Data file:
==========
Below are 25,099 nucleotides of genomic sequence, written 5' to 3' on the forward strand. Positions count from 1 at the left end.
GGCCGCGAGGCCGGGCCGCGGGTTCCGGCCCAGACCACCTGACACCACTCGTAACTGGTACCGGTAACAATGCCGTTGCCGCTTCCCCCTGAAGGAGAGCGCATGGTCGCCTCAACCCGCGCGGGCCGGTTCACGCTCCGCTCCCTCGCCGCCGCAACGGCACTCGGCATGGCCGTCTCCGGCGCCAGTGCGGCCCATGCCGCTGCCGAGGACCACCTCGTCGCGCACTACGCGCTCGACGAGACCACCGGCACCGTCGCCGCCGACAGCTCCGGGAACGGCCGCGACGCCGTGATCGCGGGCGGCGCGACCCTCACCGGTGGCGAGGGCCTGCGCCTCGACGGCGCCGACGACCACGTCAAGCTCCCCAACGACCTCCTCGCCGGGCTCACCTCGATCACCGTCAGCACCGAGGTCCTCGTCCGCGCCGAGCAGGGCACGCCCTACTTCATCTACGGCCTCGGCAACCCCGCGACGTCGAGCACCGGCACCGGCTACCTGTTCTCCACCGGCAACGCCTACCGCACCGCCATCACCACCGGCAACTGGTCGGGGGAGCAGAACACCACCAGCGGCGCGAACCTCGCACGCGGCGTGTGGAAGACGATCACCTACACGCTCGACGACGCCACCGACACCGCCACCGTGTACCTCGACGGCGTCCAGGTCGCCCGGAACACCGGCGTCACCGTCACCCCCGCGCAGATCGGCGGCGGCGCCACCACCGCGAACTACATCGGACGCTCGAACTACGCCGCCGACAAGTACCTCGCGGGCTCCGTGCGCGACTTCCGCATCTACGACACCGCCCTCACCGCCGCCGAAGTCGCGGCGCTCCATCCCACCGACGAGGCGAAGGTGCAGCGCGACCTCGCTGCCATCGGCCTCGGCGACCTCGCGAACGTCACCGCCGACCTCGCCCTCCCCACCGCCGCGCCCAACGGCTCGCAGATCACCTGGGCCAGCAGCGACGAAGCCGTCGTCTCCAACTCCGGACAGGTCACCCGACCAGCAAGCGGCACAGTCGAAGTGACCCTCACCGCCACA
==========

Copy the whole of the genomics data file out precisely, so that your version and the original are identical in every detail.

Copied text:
Below are 25,099 nucleotides of genomic sequence, written 5' to 3' on the forward strand. Positions count from 1 at the left end.
GGCCGCGAGGCCGGGCCGCGGGTTCCGGCCCAGACCACCTGACACCACTCGTAACTGGTACCGGTAACAATGCCGTTGCCGCTTCCCCCTGAAGGAGAGCGCATGGTCGCCTCAACCCGCGCGGGCCGGTTCACGCTCCGCTCCCTCGCCGCCGCAACGGCACTCGGCATGGCCGTCTCCGGCGCCAGTGCGGCCCATGCCGCTGCCGAGGACCACCTCGTCGCGCACTACGCGCTCGACGAGACCACCGGCACCGTCGCCGCCGACAGCTCCGGGAACGGCCGCGACGCCGTGATCGCGGGCGGCGCGACCCTCACCGGTGGCGAGGGCCTGCGCCTCGACGGCGCCGACGACCACGTCAAGCTCCCCAACGACCTCCTCGCCGGGCTCACCTCGATCACCGTCAGCACCGAGGTCCTCGTCCGCGCCGAGCAGGGCACGCCCTACTTCATCTACGGCCTCGGCAACCCCGCGACGTCGAGCACCGGCACCGGCTACCTGTTCTCCACCGGCAACGCCTACCGCACCGCCATCACCACCGGCAACTGGTCGGGGGAGCAGAACACCACCAGCGGCGCGAACCTCGCACGCGGCGTGTGGAAGACGATCACCTACACGCTCGACGACGCCACCGACACCGCCACCGTGTACCTCGACGGCGTCCAGGTCGCCCGGAACACCGGCGTCACCGTCACCCCCGCGCAGATCGGCGGCGGCGCCACCACCGCGAACTACATCGGACGCTCGAACTACGCCGCCGACAAGTACCTCGCGGGCTCCGTGCGCGACTTCCGCATCTACGACACCGCCCTCACCGCCGCCGAAGTCGCGGCGCTCCATCCCACCGACGAGGCGAAGGTGCAGCGCGACCTCGCTGCCATCGGCCTCGGCGACCTCGCGAACGTCACCGCCGACCTCGCCCTCCCCACCGCCGCGCCCAACGGCTCGCAGATCACCTGGGCCAGCAGCGACGAAGCCGTCGTCTCCAACTCCGGACAGGTCACCCGACCAGCAAGCGGCACAGTCGAAGTGACCCTCACCGCCACA